How might we help parents of students with ADHD better support their children's academic journey?
Anna Xia, Project Lead + Developer
Andrew Jiang, Developer
Kevin Zhou, Developer
Sep - Dec 2021 (4 months)
Clarifi is a desktop app that helps middle- and high-school students with ADHD focus better on academic work by helping them build effective study habits and providing them with a distraction-free digital environment.
By designing a parent-facing portal for Clarifi, our goal is to help parents better support children with ADHD in building effective study habits and improving academic performance.
Educators and parents are an integral part of a student’s learning and growth, and their support can be especially impactful for teens with ADHD. To provide a more effective homework tool, Clarifi is looking for a way to involve educators and parents in the student’s learning journey on the app. While defining project specs with developers, we decided to focus on the parent side of the application.
min. virtual interviews
discussions with educators and parents
1. Define the purpose of the parent portal
2. Gain a better understanding of features that will help parents support their child’s academic success
• What kind of additional challenges do parents and educators face when working with teens with ADHD? What do they currently do to face these challenges?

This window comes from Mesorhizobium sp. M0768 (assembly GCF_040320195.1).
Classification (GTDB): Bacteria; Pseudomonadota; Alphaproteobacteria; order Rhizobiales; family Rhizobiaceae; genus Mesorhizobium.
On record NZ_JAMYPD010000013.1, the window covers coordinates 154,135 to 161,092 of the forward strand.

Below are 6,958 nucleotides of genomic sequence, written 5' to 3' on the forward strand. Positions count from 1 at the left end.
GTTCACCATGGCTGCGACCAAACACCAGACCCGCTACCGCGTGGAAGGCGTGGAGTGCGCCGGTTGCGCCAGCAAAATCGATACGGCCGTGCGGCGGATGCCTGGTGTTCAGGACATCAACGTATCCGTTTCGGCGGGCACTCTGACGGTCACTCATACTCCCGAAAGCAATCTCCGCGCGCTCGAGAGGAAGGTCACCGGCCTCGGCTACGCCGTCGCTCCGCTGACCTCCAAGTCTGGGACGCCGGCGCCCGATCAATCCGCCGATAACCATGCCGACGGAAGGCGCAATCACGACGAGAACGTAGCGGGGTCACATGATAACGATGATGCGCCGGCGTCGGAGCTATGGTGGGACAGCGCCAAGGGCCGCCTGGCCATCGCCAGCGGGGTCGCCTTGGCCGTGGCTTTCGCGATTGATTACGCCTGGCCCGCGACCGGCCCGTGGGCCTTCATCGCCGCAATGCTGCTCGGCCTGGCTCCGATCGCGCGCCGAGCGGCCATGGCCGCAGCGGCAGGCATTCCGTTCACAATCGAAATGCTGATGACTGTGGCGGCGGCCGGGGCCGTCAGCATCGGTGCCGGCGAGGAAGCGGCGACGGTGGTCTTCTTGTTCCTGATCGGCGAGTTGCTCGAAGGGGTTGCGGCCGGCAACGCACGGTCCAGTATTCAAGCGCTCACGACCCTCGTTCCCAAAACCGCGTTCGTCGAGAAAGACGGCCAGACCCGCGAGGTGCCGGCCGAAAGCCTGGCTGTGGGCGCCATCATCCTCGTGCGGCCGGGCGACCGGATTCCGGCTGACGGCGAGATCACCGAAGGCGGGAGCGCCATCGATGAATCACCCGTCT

• What do parents and educators need to support their children/students?
• What helps parents, teachers, and students work well together? What hinders them from working well together?
• Send in app XP points to student when they complete an achievement
• Send reminders before a student misses a study session
• Students complete streaks with consecutive days of studying
• Show streak progress
• Parents can set new goals for students
• Parents see study recommendations on the home tab based off of student's study activity
• Parents can schedule study sessions accordingly
❌ Not feasible for timeline
Some of the main revisions we made were displaying missing assignments in red to condense the number of categories we needed and indicate information more concisely and adding a tab where parents would be able to view recent activity.
This was the first time I worked on a UI/UX design project for a client, and I learned a lot from this experience. Here are a couple of my key takeaways:
• Talk to developers early to learn about technical constraints within the timeline and scope of the project. (For example, we determined that the study recommendations idea would not be feasible within our timeline.)
• There's a limit to how much a design can grow when it's limited to one individual - sharing designs frequently and brainstorming with the team leads to better ideas and valuable feedback
Though we likely could have streamlined the design process better, working on a project for Clarifi allowed me to realize and embrace the messy, nonlinear nature of the design process.
Through all the revisions, user interviews, and back-and-forth between brainstorming, wireframes, and mockups, I learned that it was important to think more broadly during the ideation process, avoid being tied to a single idea, and present multiple designs in low-fi.
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